Friedrich Nietzsche, Human All Too Human (Menschliches, Allzumenschliches), subtitled A Book for Free Spirits (Ein Buch für freie Geister).

First published in 1878.   A second part, Assorted Opinions and Maxims (Vermischte Meinungen und Sprüche), was published in 1879, and a third part, The Wanderer and his Shadow (Der Wanderer und sein Schatten), followed in 1880.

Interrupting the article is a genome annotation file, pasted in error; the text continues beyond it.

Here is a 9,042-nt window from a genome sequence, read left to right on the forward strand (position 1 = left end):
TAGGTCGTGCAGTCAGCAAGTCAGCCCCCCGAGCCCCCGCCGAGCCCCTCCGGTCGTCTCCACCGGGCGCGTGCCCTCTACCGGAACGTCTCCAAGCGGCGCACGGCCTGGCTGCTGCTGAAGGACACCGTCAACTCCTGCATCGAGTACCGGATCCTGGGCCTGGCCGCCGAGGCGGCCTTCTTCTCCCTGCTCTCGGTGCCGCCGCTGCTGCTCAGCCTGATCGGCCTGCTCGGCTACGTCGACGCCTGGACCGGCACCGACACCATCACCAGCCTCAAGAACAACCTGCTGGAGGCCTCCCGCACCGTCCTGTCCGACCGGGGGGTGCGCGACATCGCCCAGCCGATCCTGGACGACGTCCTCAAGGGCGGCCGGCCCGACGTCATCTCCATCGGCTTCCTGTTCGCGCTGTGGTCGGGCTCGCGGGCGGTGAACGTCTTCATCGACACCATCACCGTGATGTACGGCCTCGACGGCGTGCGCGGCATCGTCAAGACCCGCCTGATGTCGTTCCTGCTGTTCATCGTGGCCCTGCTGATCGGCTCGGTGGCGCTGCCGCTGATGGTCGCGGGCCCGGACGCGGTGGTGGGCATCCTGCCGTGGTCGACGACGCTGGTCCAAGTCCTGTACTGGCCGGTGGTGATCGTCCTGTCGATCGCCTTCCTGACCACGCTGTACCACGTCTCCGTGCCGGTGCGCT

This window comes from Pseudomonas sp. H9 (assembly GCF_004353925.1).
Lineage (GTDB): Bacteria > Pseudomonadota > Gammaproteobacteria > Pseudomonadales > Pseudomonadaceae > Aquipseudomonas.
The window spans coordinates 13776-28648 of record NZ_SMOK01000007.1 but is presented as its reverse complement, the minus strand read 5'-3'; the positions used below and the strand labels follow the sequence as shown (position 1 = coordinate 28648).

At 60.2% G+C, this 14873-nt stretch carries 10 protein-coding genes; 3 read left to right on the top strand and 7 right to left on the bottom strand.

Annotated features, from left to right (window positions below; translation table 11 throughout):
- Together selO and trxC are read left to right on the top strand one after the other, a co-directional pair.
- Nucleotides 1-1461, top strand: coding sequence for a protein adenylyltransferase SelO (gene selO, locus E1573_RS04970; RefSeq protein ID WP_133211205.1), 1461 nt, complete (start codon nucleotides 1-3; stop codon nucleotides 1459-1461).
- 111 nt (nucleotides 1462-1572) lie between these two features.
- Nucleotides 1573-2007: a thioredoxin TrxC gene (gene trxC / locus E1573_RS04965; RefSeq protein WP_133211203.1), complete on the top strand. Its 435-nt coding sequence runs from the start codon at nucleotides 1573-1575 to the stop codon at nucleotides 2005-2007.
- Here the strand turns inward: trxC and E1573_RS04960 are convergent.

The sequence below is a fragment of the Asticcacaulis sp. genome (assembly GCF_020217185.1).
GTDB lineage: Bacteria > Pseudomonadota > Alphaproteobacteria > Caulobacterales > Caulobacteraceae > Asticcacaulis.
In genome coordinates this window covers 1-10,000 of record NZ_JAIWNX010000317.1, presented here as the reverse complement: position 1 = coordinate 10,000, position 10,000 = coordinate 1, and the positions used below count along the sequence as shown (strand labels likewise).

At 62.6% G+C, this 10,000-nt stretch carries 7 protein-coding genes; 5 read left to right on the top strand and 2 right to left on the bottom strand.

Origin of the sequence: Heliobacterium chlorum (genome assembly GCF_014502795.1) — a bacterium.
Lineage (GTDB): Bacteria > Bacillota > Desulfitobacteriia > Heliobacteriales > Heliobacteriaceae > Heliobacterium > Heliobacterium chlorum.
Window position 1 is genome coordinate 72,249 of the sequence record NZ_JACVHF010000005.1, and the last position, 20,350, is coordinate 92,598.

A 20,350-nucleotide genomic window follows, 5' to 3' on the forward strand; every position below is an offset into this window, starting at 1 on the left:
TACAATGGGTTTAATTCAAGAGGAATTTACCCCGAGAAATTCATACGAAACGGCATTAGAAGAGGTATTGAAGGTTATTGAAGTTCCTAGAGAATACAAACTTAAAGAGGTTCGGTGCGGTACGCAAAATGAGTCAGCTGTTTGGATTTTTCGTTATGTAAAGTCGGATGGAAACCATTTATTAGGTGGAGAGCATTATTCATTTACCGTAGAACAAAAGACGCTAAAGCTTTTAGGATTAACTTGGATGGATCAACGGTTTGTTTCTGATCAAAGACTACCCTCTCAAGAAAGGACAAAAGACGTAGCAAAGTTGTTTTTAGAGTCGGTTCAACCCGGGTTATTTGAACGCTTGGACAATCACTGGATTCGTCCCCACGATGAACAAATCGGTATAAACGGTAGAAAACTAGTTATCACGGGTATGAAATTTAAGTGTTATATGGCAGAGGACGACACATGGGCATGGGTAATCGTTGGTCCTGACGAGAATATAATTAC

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THE PAINFUL CONSEQUENCES OF RELIGION.  However much we may think we have weaned ourselves from religion, it has nevertheless not been done so thoroughly as to deprive us of pleasure in encountering religious sensations and moods in music, for instance; and if a philosophy shows us the justification of metaphysical hopes and the deep peace of soul to be thence acquired, and speaks, for instance, of the "whole, certain gospel in the gaze of Raphael's Madonnas” we receive such statements and expositions particularly warmly; here the philosopher finds it easier to prove; that which he desires to give corresponds to a heart that desires to receive.  Hence it may be observed how the less thoughtful free spirits really only take offence at the dogmas, but are well acquainted with the charm of religious sensations; they are sorry to lose hold of the latter for the sake of the former.  Scientific philosophy must be very careful not to smuggle in errors on the ground of that need, a need which has grown up and is consequently temporary, even logicians speak of "presentiments" of truth in ethics and in art (for instance, of the suspicion that "the nature of things is one"), which should be forbidden to them Between the carefully established truths and such "presaged" things there remains the unbridgable chasm that those are due to intellect and these to requirement.  Hunger does not prove that food exists to satisfy it, but that it desires food.  To "presage" does not mean the acknowledgment of the existence of a thing in any one degree, but its possibility, in so far as it is desired or feared; "presage" does not advance one step into the land of certainty.  We believe involuntarily that the portions of a philosophy which are tinged with religion are better proved than others; but actually it is the contrary, but we have the inward desire that it may be so, that that which makes blessed, therefore, may be also the true.  This desire misleads us to accept bad reasons for good ones.  

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